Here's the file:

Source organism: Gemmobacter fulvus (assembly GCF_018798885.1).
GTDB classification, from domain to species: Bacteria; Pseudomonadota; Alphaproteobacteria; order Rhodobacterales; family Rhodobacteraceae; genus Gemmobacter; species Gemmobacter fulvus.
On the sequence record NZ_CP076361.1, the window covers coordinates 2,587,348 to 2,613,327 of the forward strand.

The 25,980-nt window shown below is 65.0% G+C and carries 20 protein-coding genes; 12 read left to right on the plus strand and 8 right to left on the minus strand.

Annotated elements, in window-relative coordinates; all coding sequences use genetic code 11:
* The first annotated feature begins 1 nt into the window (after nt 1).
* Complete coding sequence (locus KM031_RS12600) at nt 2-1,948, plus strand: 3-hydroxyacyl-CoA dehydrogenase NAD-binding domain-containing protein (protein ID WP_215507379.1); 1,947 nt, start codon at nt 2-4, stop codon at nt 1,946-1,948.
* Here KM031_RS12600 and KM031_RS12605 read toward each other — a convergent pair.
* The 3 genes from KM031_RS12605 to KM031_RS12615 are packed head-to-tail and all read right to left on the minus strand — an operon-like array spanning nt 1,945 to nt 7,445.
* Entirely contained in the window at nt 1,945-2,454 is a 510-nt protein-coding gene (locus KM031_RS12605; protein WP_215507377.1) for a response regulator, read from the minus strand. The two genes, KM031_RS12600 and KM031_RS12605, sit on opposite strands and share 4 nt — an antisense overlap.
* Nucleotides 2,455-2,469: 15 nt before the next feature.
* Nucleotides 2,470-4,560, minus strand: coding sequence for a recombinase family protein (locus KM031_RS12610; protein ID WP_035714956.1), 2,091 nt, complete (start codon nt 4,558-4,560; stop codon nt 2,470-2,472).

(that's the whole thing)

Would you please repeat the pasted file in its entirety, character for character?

Source organism: Gemmobacter fulvus (assembly GCF_018798885.1).
GTDB classification, from domain to species: Bacteria; Pseudomonadota; Alphaproteobacteria; order Rhodobacterales; family Rhodobacteraceae; genus Gemmobacter; species Gemmobacter fulvus.
On the sequence record NZ_CP076361.1, the window covers coordinates 2,587,348 to 2,613,327 of the forward strand.

The 25,980-nt window shown below is 65.0% G+C and carries 20 protein-coding genes; 12 read left to right on the plus strand and 8 right to left on the minus strand.

Annotated elements, in window-relative coordinates; all coding sequences use genetic code 11:
* The first annotated feature begins 1 nt into the window (after nt 1).
* Complete coding sequence (locus KM031_RS12600) at nt 2-1,948, plus strand: 3-hydroxyacyl-CoA dehydrogenase NAD-binding domain-containing protein (protein ID WP_215507379.1); 1,947 nt, start codon at nt 2-4, stop codon at nt 1,946-1,948.
* Here KM031_RS12600 and KM031_RS12605 read toward each other — a convergent pair.
* The 3 genes from KM031_RS12605 to KM031_RS12615 are packed head-to-tail and all read right to left on the minus strand — an operon-like array spanning nt 1,945 to nt 7,445.
* Entirely contained in the window at nt 1,945-2,454 is a 510-nt protein-coding gene (locus KM031_RS12605; protein WP_215507377.1) for a response regulator, read from the minus strand. The two genes, KM031_RS12600 and KM031_RS12605, sit on opposite strands and share 4 nt — an antisense overlap.
* Nucleotides 2,455-2,469: 15 nt before the next feature.
* Nucleotides 2,470-4,560, minus strand: coding sequence for a recombinase family protein (locus KM031_RS12610; protein ID WP_035714956.1), 2,091 nt, complete (start codon nt 4,558-4,560; stop codon nt 2,470-2,472).